In the signal-action-reward loop, replace the old action with a new one, and leave the signal and reward the same. For example, the “stress” loop —
a piece of cake – feeling of satisfaction “should be replaced with” stress-ten squats-feeling of satisfaction (from achievement)”.
This General rule is widely used in the treatment of alcoholism, neurosis, obesity, and other personality-destroying habits.
It turns out that by decomposing the loop of a bad habit into components and replacing the old action with a new one, you can change the usual action in most cases that are not missed. However, sometimes one more important ingredient is needed to change particularly strong habits — faith. This does not mean that you need to believe in God, it is enough to believe that everything will change for the better.
In addition, it is important to record and celebrate your progress on the path to change, even if they are very small.
Idea 3. One of the most important factors for fixing and changing habits is willpower.
It looks like a muscle. It can be trained. And she gets tired
The author tells about a well-known experiment, called the “marshmallow Test”, in which four-year-olds who resisted the temptation to eat sweets longer than others, showed better results in adulthood, had fewer bad habits and were popular among their peers.
Few would argue that willpower is good. But usually willpower is perceived as something innate-either it is there or it is not. However, as further research has shown, willpower is a skill that can be mastered and developed.
In addition, some scientists believe that willpower is an exhausted resource. If during the day you strongly strained it, then by the evening you will have little “reserves” and, most likely, you will not withstand the temptation.
The author draws an analogy between willpower and muscle — both can be trained, but both get tired. But just as well as trained muscles help you lift more weight, so with the development of willpower you will be able to withstand more.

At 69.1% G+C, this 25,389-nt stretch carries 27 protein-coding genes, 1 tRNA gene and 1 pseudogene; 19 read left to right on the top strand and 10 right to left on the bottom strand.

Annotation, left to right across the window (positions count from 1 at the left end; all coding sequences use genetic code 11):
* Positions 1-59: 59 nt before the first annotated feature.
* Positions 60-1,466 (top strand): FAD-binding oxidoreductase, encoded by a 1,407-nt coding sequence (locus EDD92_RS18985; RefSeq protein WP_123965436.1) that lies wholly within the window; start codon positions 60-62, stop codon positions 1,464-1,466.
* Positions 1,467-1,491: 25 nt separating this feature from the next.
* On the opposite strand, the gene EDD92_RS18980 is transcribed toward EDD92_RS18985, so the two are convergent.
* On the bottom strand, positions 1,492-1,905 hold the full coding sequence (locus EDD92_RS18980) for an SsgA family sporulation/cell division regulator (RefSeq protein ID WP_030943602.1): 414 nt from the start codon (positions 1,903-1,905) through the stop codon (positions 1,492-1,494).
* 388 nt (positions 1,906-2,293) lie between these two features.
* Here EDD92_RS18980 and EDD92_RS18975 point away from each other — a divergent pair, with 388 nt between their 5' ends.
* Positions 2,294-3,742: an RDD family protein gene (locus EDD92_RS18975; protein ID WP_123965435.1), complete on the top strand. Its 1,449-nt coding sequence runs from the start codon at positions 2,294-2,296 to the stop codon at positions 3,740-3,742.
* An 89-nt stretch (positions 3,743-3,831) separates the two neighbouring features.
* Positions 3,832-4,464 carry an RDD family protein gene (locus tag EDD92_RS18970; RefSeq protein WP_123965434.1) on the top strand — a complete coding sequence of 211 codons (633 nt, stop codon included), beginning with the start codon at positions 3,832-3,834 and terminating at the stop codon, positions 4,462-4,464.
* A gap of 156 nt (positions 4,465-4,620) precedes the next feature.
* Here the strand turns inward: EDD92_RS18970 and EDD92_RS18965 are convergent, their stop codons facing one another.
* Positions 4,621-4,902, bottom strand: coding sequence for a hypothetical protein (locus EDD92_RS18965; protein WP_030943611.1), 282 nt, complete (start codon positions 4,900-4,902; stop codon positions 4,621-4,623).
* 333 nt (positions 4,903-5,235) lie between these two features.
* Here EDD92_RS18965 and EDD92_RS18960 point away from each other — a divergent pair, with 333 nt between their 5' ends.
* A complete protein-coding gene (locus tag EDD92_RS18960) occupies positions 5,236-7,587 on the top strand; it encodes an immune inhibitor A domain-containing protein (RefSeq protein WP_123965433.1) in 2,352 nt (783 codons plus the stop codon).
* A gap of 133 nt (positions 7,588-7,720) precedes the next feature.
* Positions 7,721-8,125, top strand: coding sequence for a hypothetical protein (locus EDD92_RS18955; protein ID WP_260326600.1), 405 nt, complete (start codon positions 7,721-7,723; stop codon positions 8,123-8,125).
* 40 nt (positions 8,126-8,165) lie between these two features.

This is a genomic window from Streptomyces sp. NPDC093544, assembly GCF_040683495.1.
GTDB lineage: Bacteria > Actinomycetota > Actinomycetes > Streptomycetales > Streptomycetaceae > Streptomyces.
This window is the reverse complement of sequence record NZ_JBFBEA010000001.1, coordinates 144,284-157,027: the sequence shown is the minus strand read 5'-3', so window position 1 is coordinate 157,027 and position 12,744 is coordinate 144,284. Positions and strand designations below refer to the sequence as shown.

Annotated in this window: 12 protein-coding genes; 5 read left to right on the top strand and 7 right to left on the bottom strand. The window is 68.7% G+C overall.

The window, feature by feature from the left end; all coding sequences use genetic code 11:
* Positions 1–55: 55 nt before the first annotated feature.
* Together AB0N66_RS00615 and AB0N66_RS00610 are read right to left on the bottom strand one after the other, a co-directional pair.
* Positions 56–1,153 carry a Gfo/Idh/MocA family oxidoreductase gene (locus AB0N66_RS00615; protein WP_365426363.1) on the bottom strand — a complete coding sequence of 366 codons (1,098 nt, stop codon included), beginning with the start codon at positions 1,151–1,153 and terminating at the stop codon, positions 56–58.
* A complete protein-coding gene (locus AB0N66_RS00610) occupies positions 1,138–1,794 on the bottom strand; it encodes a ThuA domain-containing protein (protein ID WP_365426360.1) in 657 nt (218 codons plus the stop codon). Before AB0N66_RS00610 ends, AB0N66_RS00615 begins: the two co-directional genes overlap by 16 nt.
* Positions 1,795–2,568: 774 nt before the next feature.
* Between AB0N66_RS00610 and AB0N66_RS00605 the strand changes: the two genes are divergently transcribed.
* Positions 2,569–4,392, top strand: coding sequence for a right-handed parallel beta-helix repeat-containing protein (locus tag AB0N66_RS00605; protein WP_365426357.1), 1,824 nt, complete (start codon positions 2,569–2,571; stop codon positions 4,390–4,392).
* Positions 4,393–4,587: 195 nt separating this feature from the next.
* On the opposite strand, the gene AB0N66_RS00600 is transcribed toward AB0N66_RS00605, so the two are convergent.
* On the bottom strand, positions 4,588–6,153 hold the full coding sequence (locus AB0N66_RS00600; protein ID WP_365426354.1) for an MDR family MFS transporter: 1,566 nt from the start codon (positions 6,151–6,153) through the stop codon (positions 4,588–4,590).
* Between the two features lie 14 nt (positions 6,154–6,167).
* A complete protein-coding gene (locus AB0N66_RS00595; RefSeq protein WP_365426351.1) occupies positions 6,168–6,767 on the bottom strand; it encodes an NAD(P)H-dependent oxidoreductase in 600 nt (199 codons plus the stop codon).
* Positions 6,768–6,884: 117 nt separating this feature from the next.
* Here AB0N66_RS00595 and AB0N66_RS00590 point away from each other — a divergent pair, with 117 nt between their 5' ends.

The point is to strengthen your willpower so that it becomes a habit, so that unexpected factors like angry customers and other stresses will not affect your willpower reserve as much. Interestingly, the strengthening of willpower in one aspect affects its strengthening in others.
Tools that support willpower are: a contingency plan, a sense of control in making independent decisions, and a diary where you need to write down your goals for the day and then analyze your progress.
Idea 4. We can’t take responsibility for our habits
The author quotes Aristotle: “Some thinkers claim that people are naturally good. Others believe that this happens out of habit, and others-on the instructions.” Aristotle himself believed that habits rule everything.
However, the author, based on what he has learned about habits, does not agree with this somewhat pessimistic view of the ancient philosopher on human nature. Charles Duhigg believes that we ourselves are able to recognize and change our habits.
However, this view has a downside. Just as freedom implies responsibility, so power over habits that we know about implies responsibility for their consequences.
The author believes that if we know about our habits, the possible negative consequences of our automatic actions can not be considered an excuse.
This is a very important idea, which leads to the conclusion that if we become aware of our addiction, then we have an obligation to change it.
Idea 5. Habits can be not only in people, but also in companies
The author talks about a popular idea that was presented in the early 1980s in the book “the Evolutionary theory of economic change”by Yale University professors Richard Nelson and Sidney winter. It consists in the fact that companies ‘ decisions are mainly determined by how they have acted in the past, rather than the result of a comprehensive analysis of available opportunities. Simply put, companies act out of habit.
Company habits-unwritten rules are certainly important for the normal functioning of a business. However, their main danger is their limitations, narrow thinking, which may cause the company to miss an important direction, which will lead to its collapse.
Therefore, company managers need to encourage employees to develop useful habits for the common cause. Of course, this is easier said than done.
However, there is one effective way. Good managers use crises, when most people are confused and disoriented, to promote ideas about changing habits.
However, it is not necessary to wait for a real crisis. A wise Manager will be able to create a sense of crisis and the need for change in order to encourage employees to change.
Idea 6. Social habits significantly influence social movements